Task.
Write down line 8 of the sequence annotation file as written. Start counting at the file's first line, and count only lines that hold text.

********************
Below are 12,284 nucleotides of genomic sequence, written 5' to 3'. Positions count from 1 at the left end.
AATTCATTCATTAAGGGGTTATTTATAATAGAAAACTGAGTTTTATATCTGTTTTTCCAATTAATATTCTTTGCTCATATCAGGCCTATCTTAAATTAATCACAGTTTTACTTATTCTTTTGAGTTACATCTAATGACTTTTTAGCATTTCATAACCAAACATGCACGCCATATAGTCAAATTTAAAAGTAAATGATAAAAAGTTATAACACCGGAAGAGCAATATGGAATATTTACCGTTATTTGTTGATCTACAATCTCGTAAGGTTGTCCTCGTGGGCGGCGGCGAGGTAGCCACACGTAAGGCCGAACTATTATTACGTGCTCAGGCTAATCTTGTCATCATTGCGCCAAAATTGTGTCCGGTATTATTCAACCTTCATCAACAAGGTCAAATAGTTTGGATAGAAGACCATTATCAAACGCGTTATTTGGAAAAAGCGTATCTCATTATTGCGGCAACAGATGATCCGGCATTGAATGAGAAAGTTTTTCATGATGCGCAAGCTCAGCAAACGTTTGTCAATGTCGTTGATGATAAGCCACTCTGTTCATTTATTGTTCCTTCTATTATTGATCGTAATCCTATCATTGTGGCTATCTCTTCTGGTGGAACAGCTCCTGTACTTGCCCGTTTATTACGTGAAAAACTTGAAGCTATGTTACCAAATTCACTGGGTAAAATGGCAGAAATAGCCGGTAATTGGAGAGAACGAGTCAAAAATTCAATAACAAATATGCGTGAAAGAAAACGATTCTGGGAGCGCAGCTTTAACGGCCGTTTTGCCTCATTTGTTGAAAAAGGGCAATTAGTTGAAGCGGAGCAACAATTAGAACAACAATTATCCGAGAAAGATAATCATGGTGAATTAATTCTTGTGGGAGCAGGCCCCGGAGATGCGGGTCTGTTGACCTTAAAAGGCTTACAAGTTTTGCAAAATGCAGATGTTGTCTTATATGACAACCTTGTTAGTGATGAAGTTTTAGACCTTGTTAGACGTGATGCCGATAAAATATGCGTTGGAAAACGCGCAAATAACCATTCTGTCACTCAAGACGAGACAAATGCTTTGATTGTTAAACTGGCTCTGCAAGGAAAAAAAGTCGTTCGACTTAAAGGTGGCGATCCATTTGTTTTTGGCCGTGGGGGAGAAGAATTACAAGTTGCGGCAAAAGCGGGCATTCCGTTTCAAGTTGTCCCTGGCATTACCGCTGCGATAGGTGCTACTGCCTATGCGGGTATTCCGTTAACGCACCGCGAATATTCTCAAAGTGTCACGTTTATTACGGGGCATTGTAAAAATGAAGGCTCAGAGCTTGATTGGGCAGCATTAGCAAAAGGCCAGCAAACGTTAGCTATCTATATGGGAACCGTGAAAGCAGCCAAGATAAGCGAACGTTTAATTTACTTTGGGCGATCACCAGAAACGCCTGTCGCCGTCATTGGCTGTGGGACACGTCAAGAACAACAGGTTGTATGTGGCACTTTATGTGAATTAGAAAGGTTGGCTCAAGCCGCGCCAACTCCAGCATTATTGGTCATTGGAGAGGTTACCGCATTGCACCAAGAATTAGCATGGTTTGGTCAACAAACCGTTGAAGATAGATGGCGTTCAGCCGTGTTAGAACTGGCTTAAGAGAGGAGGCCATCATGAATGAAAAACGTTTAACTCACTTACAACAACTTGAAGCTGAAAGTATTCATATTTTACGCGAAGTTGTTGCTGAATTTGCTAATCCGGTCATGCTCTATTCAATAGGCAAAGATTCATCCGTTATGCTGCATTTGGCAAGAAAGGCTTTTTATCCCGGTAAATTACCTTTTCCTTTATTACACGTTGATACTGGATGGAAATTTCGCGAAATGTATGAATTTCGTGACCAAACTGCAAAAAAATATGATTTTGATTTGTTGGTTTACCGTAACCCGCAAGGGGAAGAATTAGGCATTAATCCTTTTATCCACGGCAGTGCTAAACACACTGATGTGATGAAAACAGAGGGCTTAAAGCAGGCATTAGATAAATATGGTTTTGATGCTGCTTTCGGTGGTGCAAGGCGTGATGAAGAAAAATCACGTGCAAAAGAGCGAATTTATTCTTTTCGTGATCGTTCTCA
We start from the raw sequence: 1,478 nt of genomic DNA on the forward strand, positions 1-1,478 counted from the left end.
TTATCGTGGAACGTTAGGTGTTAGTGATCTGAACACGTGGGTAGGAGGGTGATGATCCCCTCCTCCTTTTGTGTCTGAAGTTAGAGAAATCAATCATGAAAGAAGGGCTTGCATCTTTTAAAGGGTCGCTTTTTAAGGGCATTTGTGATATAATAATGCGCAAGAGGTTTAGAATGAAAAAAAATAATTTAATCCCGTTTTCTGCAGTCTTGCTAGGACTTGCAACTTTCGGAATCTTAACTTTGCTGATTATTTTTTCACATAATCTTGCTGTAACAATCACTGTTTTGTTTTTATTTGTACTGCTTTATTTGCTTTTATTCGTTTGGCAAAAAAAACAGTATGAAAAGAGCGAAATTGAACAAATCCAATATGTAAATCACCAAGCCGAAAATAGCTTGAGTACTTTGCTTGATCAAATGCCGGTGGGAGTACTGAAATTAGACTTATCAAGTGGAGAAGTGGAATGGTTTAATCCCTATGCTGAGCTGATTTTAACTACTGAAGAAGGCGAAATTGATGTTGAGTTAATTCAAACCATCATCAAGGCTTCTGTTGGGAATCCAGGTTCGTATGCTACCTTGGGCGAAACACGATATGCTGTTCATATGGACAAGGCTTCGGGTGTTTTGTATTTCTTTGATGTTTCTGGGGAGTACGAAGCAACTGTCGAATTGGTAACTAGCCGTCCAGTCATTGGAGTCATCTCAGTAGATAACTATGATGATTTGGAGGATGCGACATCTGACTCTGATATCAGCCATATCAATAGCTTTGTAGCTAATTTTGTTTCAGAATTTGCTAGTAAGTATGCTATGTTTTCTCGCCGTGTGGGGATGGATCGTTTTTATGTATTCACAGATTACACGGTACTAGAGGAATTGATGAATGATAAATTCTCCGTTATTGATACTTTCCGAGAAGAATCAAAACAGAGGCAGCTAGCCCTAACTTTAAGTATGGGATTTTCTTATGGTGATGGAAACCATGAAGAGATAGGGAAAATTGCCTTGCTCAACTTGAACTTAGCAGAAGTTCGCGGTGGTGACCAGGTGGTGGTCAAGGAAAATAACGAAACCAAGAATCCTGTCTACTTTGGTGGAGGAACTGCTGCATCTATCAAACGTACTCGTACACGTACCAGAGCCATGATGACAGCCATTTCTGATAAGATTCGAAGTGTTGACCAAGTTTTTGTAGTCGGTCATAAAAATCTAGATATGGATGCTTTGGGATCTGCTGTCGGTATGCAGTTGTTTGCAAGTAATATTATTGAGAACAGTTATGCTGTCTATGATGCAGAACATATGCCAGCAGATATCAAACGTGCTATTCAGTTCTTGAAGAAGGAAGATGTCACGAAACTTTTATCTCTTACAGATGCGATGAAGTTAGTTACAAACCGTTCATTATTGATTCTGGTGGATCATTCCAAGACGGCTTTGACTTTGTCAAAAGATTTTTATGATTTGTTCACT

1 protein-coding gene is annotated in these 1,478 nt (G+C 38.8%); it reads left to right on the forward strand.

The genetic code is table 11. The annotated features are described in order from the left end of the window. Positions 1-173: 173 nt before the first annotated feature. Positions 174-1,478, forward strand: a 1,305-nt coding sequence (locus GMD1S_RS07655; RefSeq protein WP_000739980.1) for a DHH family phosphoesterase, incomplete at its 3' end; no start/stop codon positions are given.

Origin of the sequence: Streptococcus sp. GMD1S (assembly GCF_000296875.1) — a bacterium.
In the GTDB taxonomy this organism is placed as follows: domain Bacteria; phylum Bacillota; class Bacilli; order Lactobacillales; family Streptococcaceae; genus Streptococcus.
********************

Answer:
In the GTDB taxonomy this organism is placed as follows: domain Bacteria; phylum Bacillota; class Bacilli; order Lactobacillales; family Streptococcaceae; genus Streptococcus.